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#include <glib.h> struct GTree; GTree* g_tree_new (GCompareFunc key_compare_func); void g_tree_insert (GTree *tree, gpointer key, gpointer value); gint g_tree_nnodes (GTree *tree); gint g_tree_height (GTree *tree); gpointer g_tree_lookup (GTree *tree, gpointer key); gpointer g_tree_search (GTree *tree, GSearchFunc search_func, gpointer data); gint (*GSearchFunc) (gpointer key, gpointer data); void g_tree_traverse (GTree *tree, GTraverseFunc traverse_func, GTraverseType traverse_type, gpointer data); gint (*GTraverseFunc) (gpointer key, gpointer value, gpointer data); enum GTraverseType; void g_tree_remove (GTree *tree, gpointer key); void g_tree_destroy (GTree *tree); |

The GTree structure and its associated functions provide a sorted collection of key/value pairs optimised for searching and traversing in order.

To create a new GTree use g_tree_new().

To insert a key/value pair into a GTree use g_tree_insert().

To lookup the value corresponding to a given key, use g_tree_lookup().

To find out the number of nodes in a GTree, use g_tree_nnodes(). To get the height of a GTree, use g_tree_height().

To traverse a GTree, calling a function for each node visited in the traversal, use g_tree_traverse().

To remove a key/value pair use g_tree_remove().

To destroy a GTree, use g_tree_destroy().

struct GTree; |

The GTree struct is an opaque data structure representing a Balanced Binary Tree. It should be accessed only by using the following functions.

GTree* g_tree_new (GCompareFunc key_compare_func); |

Creates a new GTree.

:key_compare_func | the function used to order the nodes in the GTree.
It should return values similar to the standard strcmp()
function -
0 if the two arguments are equal, a negative value if the first argument comes
before the second, or a positive value if the first argument comes after the
second. |

Returns : | a new GTree. |

void g_tree_insert (GTree *tree, gpointer key, gpointer value); |

Inserts a key/value pair into a GTree. If the given key already exists in the GTree it is set to the new value. (If you are using dynamically allocated keys and values you should be careful to ensure that the old values are freed.)

The tree is automatically 'balanced' as new key/value pairs are added, so that the distance from the root to every leaf is as small as possible.

:tree | a GTree. |

:key | the key to insert. |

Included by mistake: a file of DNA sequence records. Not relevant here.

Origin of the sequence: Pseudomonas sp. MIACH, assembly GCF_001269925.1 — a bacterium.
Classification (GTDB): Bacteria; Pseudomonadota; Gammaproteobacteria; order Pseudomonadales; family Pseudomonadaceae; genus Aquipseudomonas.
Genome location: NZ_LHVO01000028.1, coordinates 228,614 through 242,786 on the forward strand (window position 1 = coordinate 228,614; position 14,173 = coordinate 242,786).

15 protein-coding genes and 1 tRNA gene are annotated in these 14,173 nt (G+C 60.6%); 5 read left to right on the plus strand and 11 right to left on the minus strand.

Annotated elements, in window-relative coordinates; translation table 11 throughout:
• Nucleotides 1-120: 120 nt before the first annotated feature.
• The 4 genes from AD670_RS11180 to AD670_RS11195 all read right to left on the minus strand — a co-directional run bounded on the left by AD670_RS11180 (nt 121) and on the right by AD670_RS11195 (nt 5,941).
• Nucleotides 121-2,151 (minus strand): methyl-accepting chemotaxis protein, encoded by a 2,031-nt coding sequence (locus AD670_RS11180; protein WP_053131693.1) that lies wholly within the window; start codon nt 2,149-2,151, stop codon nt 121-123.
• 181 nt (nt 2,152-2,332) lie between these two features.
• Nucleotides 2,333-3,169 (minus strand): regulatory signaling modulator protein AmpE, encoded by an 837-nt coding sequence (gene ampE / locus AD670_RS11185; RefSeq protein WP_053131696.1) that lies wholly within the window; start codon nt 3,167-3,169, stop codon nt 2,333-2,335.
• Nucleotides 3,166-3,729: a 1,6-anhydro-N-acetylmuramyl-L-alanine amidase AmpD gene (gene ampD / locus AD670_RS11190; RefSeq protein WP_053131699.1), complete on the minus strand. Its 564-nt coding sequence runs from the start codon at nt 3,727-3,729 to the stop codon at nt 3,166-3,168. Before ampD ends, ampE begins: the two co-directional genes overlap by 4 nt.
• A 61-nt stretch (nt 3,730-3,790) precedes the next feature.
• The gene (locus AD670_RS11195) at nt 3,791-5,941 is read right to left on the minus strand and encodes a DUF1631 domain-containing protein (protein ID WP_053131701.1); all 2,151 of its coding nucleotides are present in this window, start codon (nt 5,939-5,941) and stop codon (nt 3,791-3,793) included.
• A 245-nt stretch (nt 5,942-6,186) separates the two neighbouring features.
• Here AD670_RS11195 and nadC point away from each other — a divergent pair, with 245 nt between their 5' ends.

:value | the value corresponding to the key. |

gint g_tree_height (GTree *tree); |

Gets the height of a GTree.

If the GTree contains no nodes, the height is 0. If the GTree contains only one root node the height is 1. If the root node has children the height is 2, etc.

gpointer g_tree_lookup (GTree *tree, gpointer key); |

Gets the value corresponding to the given key. Since a GTree is automatically balanced as key/value pairs are added, key lookup is very fast.

:tree | a GTree. |

:key | the key to look up. |

Returns : | the value corresponding to the key. |

gpointer g_tree_search (GTree *tree, GSearchFunc search_func, gpointer data); |

Searches a GTree using an alternative form of the comparison function.

This function is not as useful as it sounds.
It allows you to use a different function for performing the lookup of
a key. However, since the tree is ordered according to the ` key_compare_func`
function passed to g_tree_new(), the function you pass to g_tree_search() must
return exactly the same value as would be returned by the comparison function,
for each pair of tree nodes, or the search will not work.

To search for a specific value, you can use g_tree_traverse().

gint (*GSearchFunc) (gpointer key, gpointer data); |

Specifies the type of function passed to g_tree_search().

void g_tree_traverse (GTree *tree, GTraverseFunc traverse_func, GTraverseType traverse_type, gpointer data); |

Calls the given function for each node in the GTree.

:tree | a GTree. |

:traverse_func | the function to call for each node visited. If this function returns TRUE, the traversal is stopped. |

:traverse_type | the order in which nodes are visited, one of G_IN_ORDER,
G_PRE_ORDER and G_POST_ORDER. |

:data | user data to pass to the traverse function. |

gint (*GTraverseFunc) (gpointer key, gpointer value, gpointer data); |

Specifies the type of function passed to g_tree_traverse().
It is passed the key and value of each node, together with
the ` user_data` parameter passed to g_tree_traverse().
If the function returns TRUE, the traversal is stopped.

:key | a key of a GTree node. |

:value | the value corresponding to the key. |

:data | user data passed to g_tree_traverse(). |

Returns : | TRUE to stop the traversal. |

typedef enum { G_IN_ORDER, G_PRE_ORDER, G_POST_ORDER, G_LEVEL_ORDER } GTraverseType; |

Specifies the type of traveral performed by g_tree_traverse(), g_node_traverse() and g_node_find().

`G_PRE_ORDER`visits a node, then its children.`G_IN_ORDER`vists a node's left child first, then the node itself, then its right child. This is the one to use if you want the output sorted according to the compare function.`G_POST_ORDER`visits the node's children, then the node itself.`G_LEVEL_ORDER`is not implemented for Balanced Binary Trees. For N-ary Trees it calls the function for each child of the node, then it recursively visits each child.

void g_tree_remove (GTree *tree, gpointer key); |

Removes a key/value pair from a GTree. If the key or value is dynamically allocated you must remember to free them yourself.

:tree | a GTree. |

:key | the key to remove. |